1−𝑝

𝑝2

𝑛

( ) 𝑝 𝑥 (1 − 𝑝)𝑛−𝑥

𝑥

𝑛𝑝

𝑛𝑝(1 − 𝑝)

𝑒 −𝜇 𝜇 𝑥

𝑥!

𝜇

𝜇

Parameters

𝑷(𝑿 = 𝒙)

[𝑎, 𝑏]

Discrete uniform

distribution

𝑛 =𝑏−𝑎+1

1

{𝑛

0

𝑥 ∈ [𝑎, 𝑏]; 𝑥 ∈ ℕ

otherwise

𝑃(𝑋 = 0) = 1 − 𝑝

Bernoulli

distribution

0<𝑝<1

Geometric

distribution

0<𝑝<1

𝑃(𝑋 = 1) = 𝑝

𝑋~𝐵(𝑛, 𝑝)

Binomial

distribution

𝑛∈ℕ

0<𝑝<1

𝑋~𝑃𝑜(𝜇)

Poisson distribution

𝜇>0

1.9: CONTINUOUS DISTRIBUTIONS

A random variable is continuous if its cumulative distribution function is a continuous function.

A continuous random variable does not possess a probability function, as:

𝐹𝑋 (𝑥) = 𝑃(𝑋 ≤ 𝑥) is continuous ⇒ 𝑃(𝑋 ≤ 𝑥) = 𝑃(𝑋 < 𝑥) ⇒ 𝑃(𝑋 = 𝑥) = 0

Like the discrete analogue, the continuous distribution function must be monotonic increasing, and

must satisfy the conditions 𝐹𝑋 (−∞) = 0 and 𝐹𝑋 (∞) = 1.

Instead, probabilities are assigned to continuous intervals of the range.

The events {𝑋 ≤ 𝑎} and {𝑎 < 𝑥 ≤ 𝑏} are mutually exclusive, and {𝑋 ≤ 𝑎} ∪ {𝑎 < 𝑥 ≤ 𝑏} = {𝑋 ≤ 𝑏}, so:

𝑃(𝑎 < 𝑥 ≤ 𝑏) = 𝑃(𝑋 ≤ 𝑏) − 𝑃(𝑋 ≤ 𝑎) = 𝐹𝑋 (𝑏) − 𝐹𝑋 (𝑎)

We do not distinguish between open and closed intervals for continuous random variables.

1.10: PROBABILITY DENSITY FUNC TION

We define 𝑓𝑋 (𝑥) as the probability density function of the continuous random variable X. It is the

derivative of the cumulative distribution function of the continuous random variable X, i.e.:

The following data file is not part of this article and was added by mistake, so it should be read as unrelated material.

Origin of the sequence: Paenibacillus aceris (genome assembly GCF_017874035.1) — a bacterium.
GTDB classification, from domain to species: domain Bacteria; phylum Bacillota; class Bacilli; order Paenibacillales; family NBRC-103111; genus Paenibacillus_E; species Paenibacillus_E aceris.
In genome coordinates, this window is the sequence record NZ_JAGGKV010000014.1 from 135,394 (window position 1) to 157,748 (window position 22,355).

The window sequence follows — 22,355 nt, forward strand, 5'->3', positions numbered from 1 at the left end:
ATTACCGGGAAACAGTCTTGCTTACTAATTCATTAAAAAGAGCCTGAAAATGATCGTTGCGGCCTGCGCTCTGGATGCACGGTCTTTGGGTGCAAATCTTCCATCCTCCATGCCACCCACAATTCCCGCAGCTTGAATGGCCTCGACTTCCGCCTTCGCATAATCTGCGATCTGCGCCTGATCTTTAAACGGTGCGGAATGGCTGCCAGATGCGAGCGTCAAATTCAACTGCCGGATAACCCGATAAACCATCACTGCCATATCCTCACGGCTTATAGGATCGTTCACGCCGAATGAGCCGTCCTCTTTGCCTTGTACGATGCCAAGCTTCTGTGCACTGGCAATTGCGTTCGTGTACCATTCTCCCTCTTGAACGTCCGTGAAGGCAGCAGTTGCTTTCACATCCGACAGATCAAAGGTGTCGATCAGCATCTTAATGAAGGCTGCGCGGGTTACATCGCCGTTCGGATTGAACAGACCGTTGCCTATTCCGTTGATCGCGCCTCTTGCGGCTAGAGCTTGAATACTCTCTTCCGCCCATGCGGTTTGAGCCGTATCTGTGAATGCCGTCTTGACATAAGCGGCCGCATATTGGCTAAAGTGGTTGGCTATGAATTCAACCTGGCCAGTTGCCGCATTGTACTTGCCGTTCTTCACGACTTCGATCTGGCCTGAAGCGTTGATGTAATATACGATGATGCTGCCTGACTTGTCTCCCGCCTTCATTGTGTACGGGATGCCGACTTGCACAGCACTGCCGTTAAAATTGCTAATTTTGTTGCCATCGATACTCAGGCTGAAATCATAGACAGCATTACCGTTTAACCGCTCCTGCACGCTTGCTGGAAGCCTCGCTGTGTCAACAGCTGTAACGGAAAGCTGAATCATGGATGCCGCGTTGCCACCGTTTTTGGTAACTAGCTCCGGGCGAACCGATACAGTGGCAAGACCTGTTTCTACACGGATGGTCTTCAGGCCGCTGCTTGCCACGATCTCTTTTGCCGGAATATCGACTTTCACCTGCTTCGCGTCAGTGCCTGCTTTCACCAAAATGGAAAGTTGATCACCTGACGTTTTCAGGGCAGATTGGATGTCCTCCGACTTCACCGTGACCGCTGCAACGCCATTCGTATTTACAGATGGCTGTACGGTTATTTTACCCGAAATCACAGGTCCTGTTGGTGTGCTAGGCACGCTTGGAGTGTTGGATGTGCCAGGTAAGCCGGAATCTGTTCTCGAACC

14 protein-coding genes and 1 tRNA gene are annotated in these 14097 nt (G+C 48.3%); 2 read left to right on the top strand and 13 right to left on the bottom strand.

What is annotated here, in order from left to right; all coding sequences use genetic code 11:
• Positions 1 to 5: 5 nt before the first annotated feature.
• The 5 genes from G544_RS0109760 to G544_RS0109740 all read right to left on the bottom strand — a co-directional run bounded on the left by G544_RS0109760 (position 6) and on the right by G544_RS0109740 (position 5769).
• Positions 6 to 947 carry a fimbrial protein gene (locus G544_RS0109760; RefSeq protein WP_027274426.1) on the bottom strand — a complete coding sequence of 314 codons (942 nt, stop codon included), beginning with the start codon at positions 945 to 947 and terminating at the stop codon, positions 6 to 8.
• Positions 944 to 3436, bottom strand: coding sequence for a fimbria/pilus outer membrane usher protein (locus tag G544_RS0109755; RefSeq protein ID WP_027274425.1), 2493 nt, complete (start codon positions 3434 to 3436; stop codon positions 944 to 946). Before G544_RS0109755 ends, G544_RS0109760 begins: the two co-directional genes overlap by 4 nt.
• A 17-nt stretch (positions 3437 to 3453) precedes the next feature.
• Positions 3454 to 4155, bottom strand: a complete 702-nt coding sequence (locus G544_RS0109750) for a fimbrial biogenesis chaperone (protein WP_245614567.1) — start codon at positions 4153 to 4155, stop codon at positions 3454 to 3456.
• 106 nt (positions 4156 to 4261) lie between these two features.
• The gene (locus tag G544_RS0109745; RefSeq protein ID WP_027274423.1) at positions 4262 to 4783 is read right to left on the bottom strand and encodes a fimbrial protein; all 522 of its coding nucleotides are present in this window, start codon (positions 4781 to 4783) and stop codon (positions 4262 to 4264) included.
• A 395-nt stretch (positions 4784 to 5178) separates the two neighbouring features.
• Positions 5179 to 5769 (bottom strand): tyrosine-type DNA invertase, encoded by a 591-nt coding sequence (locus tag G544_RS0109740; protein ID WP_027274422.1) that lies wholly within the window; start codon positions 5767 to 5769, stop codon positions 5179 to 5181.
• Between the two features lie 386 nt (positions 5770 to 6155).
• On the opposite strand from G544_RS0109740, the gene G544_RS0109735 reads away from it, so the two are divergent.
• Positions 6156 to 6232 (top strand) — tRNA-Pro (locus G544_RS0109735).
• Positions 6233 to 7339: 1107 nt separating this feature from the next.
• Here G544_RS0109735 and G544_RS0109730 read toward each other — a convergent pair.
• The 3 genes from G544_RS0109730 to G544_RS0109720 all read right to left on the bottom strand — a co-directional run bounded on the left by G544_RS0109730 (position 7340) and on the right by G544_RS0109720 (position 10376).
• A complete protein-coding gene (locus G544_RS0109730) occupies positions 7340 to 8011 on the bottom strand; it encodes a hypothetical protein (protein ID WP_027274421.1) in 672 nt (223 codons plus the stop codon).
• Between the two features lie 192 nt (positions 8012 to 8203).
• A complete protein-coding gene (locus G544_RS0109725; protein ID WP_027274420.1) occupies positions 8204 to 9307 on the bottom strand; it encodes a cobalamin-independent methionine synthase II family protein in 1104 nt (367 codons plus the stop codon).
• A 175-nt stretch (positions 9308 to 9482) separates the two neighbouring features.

𝑓𝑋 (𝑥) =

𝑑𝐹𝑋 (𝑥)

⇔ 𝐹𝑋 (𝑥) = ∫ 𝑓𝑋 (𝑥)𝑑𝑥

𝑑𝑥

More precisely:

𝑥

𝐹𝑋 (𝑥) = ∫ 𝑓𝑋 (𝑦)𝑑𝑦

−∞

∞

𝑓𝑋 (𝑥) ≥ 0 and ∫−∞ 𝑓𝑋 (𝑥)𝑑𝑥 = 1 must also be satisfied.

In practice, ∞ is typically replaced with the upper bound of the range (unless, of course, the range is

infinite), whilst −∞ is typically replaced with the lower bound of the range.

Finally:

𝑏

𝑃(𝑎 < 𝑥 ≤ 𝑏) = ∫ 𝑓𝑋 (𝑥)𝑑𝑥 = 𝐹𝑋 (𝑏) − 𝐹𝑋 (𝑎)

𝑎

1.11: EXPECTATION AND VARIANCE OF CONTINUOUS RANDOM VARIABLES

∞

𝐸[𝑋] = ∫ 𝑥𝑓𝑋 (𝑥)𝑑𝑥

−∞

∞

Var[𝑋] = ∫ 𝑥 2 𝑓𝑋 (𝑥)𝑑𝑥 − (𝐸[𝑋])2

−∞

1.12: CONTINUOUS UNIFORM

If a continuous random variable X follows a continuous uniform distribution with parameters [𝑎, 𝑏], X is

equally likely to take any value in the interval [𝑎, 𝑏]. We write 𝑋~𝑈[𝑎, 𝑏].

More precisely, if [𝑐, 𝑑] ⊆ [𝑎, 𝑏] where [𝑐, 𝑑] has width ℎ ≠ 0, and if [𝑐, 𝑑] ≠ [𝑚, 𝑛] ⊆ [𝑎, 𝑏] where [𝑚, 𝑛]

has width ℎ, then:

𝑃(𝑋 ∈ [𝑐, 𝑑]) = 𝑃(𝑋 ∈ [𝑚, 𝑛])